The last day before leaving Salzburg behind was dedicated to spending time with the hosting families and engaging in different sorts of activities. Some of us went for the trips in the nearby locations, some of us checked out the local marathon…
After that, unfortunately, it was time to start packing and say: ‘Thank you, to everyone in Austria for a fantastic stay, and to everyone else being part of the project, and see you in autumn 2019 in Finland!‘
On Saturday, Austrians have prepared to take us to their capital city, Vienna, and show us a big part of their country’s history. We toog a very comfortable high speed train to get there, and enjoyed the Austrian countryside through the windows during the journey.
We started off by visiting Prater and observing the city from high up. After that we took a mini guided tour through the city center and the most important sights like St. Stephen’s Cathedral and Hofburg.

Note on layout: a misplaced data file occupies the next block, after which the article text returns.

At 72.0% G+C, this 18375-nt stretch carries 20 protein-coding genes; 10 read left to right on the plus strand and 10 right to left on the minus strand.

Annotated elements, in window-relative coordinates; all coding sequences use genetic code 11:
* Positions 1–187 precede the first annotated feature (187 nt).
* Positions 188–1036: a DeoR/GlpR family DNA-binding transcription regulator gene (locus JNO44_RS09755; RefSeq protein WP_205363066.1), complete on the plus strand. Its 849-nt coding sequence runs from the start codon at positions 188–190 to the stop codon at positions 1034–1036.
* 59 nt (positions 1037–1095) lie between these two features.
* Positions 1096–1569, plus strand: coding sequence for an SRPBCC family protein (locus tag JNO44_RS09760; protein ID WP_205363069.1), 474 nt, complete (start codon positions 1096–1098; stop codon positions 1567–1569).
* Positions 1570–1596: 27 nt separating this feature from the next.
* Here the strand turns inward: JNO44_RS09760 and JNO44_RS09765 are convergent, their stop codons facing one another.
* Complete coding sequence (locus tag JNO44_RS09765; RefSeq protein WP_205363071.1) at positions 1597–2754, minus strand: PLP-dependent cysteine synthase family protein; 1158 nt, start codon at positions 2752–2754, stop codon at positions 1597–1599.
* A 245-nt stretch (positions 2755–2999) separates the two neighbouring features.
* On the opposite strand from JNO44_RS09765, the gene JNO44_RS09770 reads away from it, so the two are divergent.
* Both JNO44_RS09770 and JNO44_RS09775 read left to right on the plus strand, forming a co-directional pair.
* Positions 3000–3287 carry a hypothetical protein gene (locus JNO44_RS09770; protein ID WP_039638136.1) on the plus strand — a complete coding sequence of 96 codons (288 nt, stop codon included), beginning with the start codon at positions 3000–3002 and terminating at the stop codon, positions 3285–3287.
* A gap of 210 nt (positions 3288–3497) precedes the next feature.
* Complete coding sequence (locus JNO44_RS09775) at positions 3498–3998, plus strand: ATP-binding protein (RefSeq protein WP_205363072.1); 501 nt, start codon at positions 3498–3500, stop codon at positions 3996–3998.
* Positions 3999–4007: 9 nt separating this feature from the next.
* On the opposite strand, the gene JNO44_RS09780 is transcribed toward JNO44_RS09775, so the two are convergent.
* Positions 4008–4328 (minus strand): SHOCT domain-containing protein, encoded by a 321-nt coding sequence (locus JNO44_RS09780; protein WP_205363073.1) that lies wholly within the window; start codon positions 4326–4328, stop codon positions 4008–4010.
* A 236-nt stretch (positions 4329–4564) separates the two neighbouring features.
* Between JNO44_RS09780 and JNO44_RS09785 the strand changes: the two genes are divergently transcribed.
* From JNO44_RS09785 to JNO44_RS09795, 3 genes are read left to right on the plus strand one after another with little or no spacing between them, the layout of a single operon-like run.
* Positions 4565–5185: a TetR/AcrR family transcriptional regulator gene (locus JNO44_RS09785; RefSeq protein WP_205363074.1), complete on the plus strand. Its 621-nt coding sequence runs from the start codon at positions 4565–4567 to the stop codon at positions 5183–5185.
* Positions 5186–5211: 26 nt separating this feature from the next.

Thereafter, students were allowed to explore the city on their own for some time, before embarking on the train back to Salzburg full of impressions.
This day was very interesting, and important, to all the participants. We met with twenty two young people between the age 15-25 from Minerva school in Salzburg who were willing to share with us their stories.
In spite of the language barrier, this was a very enriching day for everyone.
The students of participating countries were about to ask questions that they had prepared beforehand, but towards the end they also improvised and discussed whatever came to their mind at the moment.